There are a few things about this computer, which I am really proud of. First, it is thin, I mean really thin - 6.4mm total in its thinnest configuration without the sockets. In size it is just about a standard A4 sheet.
The keyboard design was fun. It is the top two panels, the first one being the keyboard layout with cutouts at suitable locations, so the buttons can be pushed. The PCB underneath is to provide a frame for the buttons and also to raise the panel so the buttons can be pushed. There is a separate microcontroller PIC16F1517 which takes care of scanning the keyboard and communicating with the MM+ via the console port, also controlling the power supply to everything and controlling an RGB status LED as well. It is the only part in the schematic which is on at all times. The keyboard optionally can be backlit as well.
In order to reach this thin size I had to dump the use of pre-assembled display modules, and built the SSD1963-based display and XPT2046 touch controller on the main board.
The laptop also has three micro-SD cards, one is permanently built-in emulating a 'hard drive', the other two and removable. You can see them on the right side of the keyboard. It also has internal serial FRAM for data and code storage.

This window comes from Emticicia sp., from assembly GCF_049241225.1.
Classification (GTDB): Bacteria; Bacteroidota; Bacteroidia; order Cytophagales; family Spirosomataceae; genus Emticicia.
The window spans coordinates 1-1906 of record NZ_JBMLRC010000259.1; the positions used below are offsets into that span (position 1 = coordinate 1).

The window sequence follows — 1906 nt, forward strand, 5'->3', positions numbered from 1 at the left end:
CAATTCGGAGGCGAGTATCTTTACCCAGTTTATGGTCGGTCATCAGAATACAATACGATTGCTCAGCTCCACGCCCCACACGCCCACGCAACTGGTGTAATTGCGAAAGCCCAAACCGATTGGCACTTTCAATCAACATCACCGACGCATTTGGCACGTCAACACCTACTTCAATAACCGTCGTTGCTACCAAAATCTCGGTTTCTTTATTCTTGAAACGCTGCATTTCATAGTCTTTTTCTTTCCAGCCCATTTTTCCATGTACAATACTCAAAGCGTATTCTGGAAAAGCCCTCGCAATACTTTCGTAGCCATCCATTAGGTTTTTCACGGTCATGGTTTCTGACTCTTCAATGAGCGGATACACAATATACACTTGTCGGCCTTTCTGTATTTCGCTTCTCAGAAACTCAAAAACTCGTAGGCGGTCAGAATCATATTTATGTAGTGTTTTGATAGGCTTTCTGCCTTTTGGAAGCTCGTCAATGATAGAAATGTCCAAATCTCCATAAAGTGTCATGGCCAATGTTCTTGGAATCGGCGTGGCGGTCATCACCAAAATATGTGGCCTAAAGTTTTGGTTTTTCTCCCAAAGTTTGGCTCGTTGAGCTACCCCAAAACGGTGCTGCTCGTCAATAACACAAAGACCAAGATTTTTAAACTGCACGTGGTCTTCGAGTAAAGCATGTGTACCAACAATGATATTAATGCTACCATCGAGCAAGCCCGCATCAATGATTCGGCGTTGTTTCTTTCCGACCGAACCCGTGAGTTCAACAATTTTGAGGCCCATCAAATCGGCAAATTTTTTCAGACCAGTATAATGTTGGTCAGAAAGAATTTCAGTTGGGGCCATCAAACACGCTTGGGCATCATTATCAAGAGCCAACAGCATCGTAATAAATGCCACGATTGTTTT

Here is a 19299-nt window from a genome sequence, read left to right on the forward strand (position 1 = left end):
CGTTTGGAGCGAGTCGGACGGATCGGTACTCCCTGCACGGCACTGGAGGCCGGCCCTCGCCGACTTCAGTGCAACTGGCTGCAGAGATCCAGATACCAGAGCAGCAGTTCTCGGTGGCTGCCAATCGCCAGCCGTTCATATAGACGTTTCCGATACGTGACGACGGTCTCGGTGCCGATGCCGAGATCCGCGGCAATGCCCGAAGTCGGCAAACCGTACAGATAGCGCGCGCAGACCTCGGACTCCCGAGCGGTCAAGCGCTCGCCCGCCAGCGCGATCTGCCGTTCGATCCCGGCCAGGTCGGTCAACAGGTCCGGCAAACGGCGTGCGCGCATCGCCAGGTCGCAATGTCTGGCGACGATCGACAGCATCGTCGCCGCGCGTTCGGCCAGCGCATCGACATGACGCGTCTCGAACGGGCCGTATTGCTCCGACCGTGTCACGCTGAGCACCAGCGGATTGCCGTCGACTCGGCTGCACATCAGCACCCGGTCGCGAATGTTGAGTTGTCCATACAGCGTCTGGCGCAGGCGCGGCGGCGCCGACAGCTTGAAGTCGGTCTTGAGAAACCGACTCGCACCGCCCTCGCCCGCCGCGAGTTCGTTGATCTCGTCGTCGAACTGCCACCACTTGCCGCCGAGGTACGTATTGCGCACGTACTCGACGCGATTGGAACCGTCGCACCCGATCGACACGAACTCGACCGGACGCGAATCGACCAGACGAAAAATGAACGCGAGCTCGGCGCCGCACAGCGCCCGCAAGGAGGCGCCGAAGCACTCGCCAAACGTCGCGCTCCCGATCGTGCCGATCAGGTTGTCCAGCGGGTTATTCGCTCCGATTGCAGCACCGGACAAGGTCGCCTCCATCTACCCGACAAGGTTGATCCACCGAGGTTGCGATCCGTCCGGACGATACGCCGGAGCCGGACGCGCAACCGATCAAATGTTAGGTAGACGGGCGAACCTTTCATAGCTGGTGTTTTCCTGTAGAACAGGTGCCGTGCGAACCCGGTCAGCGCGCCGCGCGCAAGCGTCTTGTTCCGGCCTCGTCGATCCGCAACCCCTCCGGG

There is also an 'expansion port', which is a single row standard square pin receptacle. The whole laptop is powered and charged via micro-USB connector, which can be used also as console for the MM+ for the initial configuration.
Additionally there is a really cool RF module built-in, which essentially emulates a wireless UART connection and also has an internal stack with ability for simple networking with similar devices. The range (by specs) is about 100 metres.
Of course there is a real-time clock with a built-in coin battery as well. And a small buzzer.
All this may sound really complex, but in fact the whole laptop is only nine chips and some moderate number of discrete components, connectors and other stuff. You can see it in the picture.
My plan is to make this available to DIY hobbyists and entry level users in three possible configurations - bare PCB kit, 'assemble it yourself' kit with populated main board, and a fully assembled laptop. Currently considering options how to take it further.
In short, my concept behind this laptop is to give in the hands of the kids something simple and friendly, just like the old 8-bit machines from our time. Something that will not focus on gigabytes and gigahertz, a massive OS, or other stuff of the sort, where a learner would most probably end up as a user of premade software, but the thing that inspires creativity without distracting with greed.
Of course needless to say - once I release it, the project will be open-source.
Can I run https://en.wikipedia.org/wiki/TIC-80 on this computer?